Issue 4: A Parachute in the Wind—Summary, Contents & Editor’s Note

by on Aug 27, 2015


Issue 4: A Parachute in the Wind (Jul-Aug 2015) is an unthemed issue featuring poetry, prose, videos, and artwork from writers and artists around the world.

Read online | Read the PDF (click to read online, right-click & save-as to download)


In the Beginning — Tony Press

common s[un]flower — Robin Turner

texas dandelion — Robin Turner

bindweed — Robin Turner

I confess — Caroline Skanne

Old Gods — Luis Neer

Security — Marie Craven

A Reverence for Rust — Debbie Strange

old broken gate — Brian Robertson

Fragments — JK Anowe

Graffiti — Miriam Sagan

Crooked Smiles — Arika Elizenberry

Bystander — Mary McCarthy

Dog Whistle Effect — Lauren Yates

Angel — Olivier Schopfer

searching — Kala Ramesh

twigs — Duncan Richardson

Elegy for Apologies I Will Never See — Lauren Yates

Wabash & Balbo — Todd Mercer

Walking in Chinatown on Sunday, You Do Get Lonely
 — Trish Saunders

Lime Light — Marilyn ‘Misky’ Braendeholm

Unmusically — Sheikha A.

Sanyi — Saddiq Dzukogi & Laura M. Kaminski

Lines on a Postcard — Joan Colby

deep dreaming — Marianne Paul

Night Court — Marie Craven

wilma suddenly — Angie Werren

red rover — Angie Werren

I Planted a Lemon Tree in My Mouth — Tonya Sauer

Sweet Tea — Roslyn Ross

Considering Luminescence / Consideraciones Sobre la Luz — Eduardo Yagüe

Editor’s Note

August is a weird time of year. There is a certain cognitive dissonance that comes from starting school and returning to the classroom in the midst of summer. Sure, it’s almost September and then you might start to feel autumn coming on farther north, but here in Texas it’s high summer and will be for quite some time. Maybe to native Texans it doesn’t seem weird, but I started my school years and went to high school in northern states and that idea that school starting equals autumn is pretty well locked in, never mind the fact that I’ve been here for twenty-seven years.

This year coming back to school brought me back to something I’d put out of my mind for the summer: the shredder, that big clunky wonderful machine that devours huge piles of paper and rapidly churns them into confetti. I kind of like shredding papers. I like feeding that beast, and standing there in all that white noise is sort of soothing.

Because I teach in a juvenile correctional facility, I shred a lot of old student work. Whatever the kids choose not to take with them when they leave goes down the shredder in the interest of protecting their privacy. So part of closing out my classroom in early June involves shredding all the unclaimed work: tests, quizzes, journals, worksheets, essays, and, yes, stories and poems. Some of them quite good. It makes me wish more of the kids I teach would recognize their own talents and value their voices at least enough to take their work with them out to the Free. But they don’t, and so I shred.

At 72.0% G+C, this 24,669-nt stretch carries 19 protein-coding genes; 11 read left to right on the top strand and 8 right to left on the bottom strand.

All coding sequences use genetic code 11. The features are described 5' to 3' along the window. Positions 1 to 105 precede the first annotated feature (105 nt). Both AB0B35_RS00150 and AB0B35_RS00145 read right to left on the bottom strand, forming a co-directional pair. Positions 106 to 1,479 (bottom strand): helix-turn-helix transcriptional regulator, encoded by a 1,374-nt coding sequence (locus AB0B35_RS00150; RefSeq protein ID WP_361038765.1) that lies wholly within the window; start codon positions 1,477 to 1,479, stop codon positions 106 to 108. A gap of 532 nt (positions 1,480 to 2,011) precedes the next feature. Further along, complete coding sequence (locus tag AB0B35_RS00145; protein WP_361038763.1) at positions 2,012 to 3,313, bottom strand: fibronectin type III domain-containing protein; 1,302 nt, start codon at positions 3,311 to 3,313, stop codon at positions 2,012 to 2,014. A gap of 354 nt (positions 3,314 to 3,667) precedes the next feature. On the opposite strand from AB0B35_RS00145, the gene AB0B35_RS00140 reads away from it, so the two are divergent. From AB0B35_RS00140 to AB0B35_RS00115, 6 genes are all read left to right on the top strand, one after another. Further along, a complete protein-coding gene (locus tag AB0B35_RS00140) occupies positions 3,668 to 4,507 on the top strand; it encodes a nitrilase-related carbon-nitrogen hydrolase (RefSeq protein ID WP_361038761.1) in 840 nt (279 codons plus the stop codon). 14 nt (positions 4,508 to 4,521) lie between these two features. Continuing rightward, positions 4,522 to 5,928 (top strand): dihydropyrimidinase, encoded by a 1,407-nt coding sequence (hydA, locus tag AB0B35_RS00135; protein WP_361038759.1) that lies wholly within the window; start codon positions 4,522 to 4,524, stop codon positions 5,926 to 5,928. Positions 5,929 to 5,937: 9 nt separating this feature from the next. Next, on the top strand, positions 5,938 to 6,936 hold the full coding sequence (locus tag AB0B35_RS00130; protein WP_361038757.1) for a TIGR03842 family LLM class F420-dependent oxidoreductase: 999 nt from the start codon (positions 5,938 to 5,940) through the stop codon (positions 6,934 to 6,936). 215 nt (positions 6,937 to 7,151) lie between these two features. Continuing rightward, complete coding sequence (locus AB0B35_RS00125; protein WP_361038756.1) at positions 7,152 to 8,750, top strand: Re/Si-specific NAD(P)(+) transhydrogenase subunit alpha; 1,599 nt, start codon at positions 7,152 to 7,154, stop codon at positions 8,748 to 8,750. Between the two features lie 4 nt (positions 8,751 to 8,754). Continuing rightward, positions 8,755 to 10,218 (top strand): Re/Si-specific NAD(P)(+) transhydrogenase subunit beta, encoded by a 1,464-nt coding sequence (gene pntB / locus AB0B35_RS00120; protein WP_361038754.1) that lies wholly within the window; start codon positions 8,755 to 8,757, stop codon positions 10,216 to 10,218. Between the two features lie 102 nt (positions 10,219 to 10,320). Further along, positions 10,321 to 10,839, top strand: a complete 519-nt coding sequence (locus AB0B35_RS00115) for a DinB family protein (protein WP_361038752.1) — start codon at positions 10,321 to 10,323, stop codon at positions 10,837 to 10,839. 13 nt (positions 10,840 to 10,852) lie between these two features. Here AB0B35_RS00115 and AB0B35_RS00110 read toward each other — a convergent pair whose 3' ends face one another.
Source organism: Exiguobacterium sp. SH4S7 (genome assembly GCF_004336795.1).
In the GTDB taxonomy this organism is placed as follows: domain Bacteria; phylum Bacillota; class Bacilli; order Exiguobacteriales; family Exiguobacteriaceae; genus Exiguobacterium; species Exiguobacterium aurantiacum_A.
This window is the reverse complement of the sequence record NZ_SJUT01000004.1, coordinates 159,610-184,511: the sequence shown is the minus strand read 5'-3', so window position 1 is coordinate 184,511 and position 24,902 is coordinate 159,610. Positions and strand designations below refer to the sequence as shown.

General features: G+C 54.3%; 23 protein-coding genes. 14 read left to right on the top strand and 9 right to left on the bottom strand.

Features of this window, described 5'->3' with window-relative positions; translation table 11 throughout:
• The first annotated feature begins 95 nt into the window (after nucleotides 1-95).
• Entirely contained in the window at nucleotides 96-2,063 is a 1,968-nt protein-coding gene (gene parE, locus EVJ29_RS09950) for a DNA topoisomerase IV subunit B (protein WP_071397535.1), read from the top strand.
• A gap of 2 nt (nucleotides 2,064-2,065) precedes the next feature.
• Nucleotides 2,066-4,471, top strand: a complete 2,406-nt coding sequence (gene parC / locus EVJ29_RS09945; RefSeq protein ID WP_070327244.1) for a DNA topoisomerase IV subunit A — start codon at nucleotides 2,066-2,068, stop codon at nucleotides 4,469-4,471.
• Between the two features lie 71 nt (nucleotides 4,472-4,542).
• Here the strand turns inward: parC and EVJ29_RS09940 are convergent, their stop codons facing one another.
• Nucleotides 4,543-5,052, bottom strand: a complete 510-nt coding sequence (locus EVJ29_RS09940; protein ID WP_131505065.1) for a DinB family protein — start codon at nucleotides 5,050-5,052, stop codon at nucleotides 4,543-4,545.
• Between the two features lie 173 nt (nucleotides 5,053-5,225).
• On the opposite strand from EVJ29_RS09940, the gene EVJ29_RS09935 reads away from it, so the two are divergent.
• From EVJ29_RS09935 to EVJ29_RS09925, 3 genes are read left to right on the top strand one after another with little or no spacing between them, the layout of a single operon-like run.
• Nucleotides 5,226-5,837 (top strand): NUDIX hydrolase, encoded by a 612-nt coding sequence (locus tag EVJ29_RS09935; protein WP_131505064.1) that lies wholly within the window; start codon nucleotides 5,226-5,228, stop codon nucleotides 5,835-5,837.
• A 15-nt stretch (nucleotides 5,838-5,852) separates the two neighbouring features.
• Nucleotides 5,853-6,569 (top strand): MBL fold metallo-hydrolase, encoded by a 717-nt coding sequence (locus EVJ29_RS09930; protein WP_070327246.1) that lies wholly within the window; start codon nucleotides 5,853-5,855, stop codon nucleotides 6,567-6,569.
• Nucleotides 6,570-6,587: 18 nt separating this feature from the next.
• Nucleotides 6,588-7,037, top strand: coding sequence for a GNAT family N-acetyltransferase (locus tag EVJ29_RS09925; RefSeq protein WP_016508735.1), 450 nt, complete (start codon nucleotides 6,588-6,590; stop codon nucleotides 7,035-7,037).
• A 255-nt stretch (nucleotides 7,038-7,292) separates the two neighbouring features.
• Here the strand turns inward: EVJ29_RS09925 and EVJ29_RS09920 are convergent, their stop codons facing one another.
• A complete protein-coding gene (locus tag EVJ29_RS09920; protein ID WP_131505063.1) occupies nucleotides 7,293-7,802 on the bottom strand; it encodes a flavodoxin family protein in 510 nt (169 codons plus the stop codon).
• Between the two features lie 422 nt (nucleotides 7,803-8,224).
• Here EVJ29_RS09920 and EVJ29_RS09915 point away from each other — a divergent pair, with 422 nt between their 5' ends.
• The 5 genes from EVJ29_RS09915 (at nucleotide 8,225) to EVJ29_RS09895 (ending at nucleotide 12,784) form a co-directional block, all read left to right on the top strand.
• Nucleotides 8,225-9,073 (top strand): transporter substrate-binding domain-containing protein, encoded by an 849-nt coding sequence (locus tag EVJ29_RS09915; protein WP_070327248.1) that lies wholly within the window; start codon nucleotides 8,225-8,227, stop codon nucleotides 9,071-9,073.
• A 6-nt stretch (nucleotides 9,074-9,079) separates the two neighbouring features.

Last spring, whilst peacefully shredding away, I looked down to see that I was shredding the wrong pile. “Noooooooo!” I nearly yelled like Luke finding out Vader was his father, for I was shredding all of my brilliant Notes to Self that I’d written over the course of last school year. Things about what I want to do differently this year, ideas for lessons, activities and projects. You see, I was determined to reinvent things and rethink what I do in the classroom. It’s a useful exercise for teachers to do, I think, to throw out the old and try new ideas. And I was going to do that.

So, I started this August with a bit of trepidation. Not only is it too hot to be in school, but most of my ideas for this year are confetti, recycled months ago. So, I’m starting again by trying to re-reinvent things, and it’s exciting. It’s New 2.0. And I like that.

And speaking of things new and exciting, I hope you’ve found this issue of Gnarled Oak to be as exciting as I did. So thank you to all of you (or all y’all as we say in Texas) who submit (and resubmit) and read and share all this amazing work. You help me—and hopefully others—see the world in new, surprising, beautiful, sometimes heart-breaking and often wonderful ways. Even in August.

With gratitude and thanks,

James Brush, editor
August 2015


Gnarled Oak — Issue 4: A Parachute in the Wind: Read online | Read the PDF (right-click/save-as to download)

3 thoughts on “Issue 4: A Parachute in the Wind—Summary, Contents & Editor’s Note

  1. I was into thrash metal in my youth, and shredding had a very positive connotation there. Then there’s Bakunin: “The urge to destroy is also a creative urge.” 🙂

    Congratulations on another outstanding issue.

    • I had similar tastes in music and for a few lines found myself off on a tangent about my inability to shred on a guitar–more of a back porch strummer and feedback drone guy when plugged in–funny how that connection came up for you too. Anyway, I like the quote and thank you. ~James

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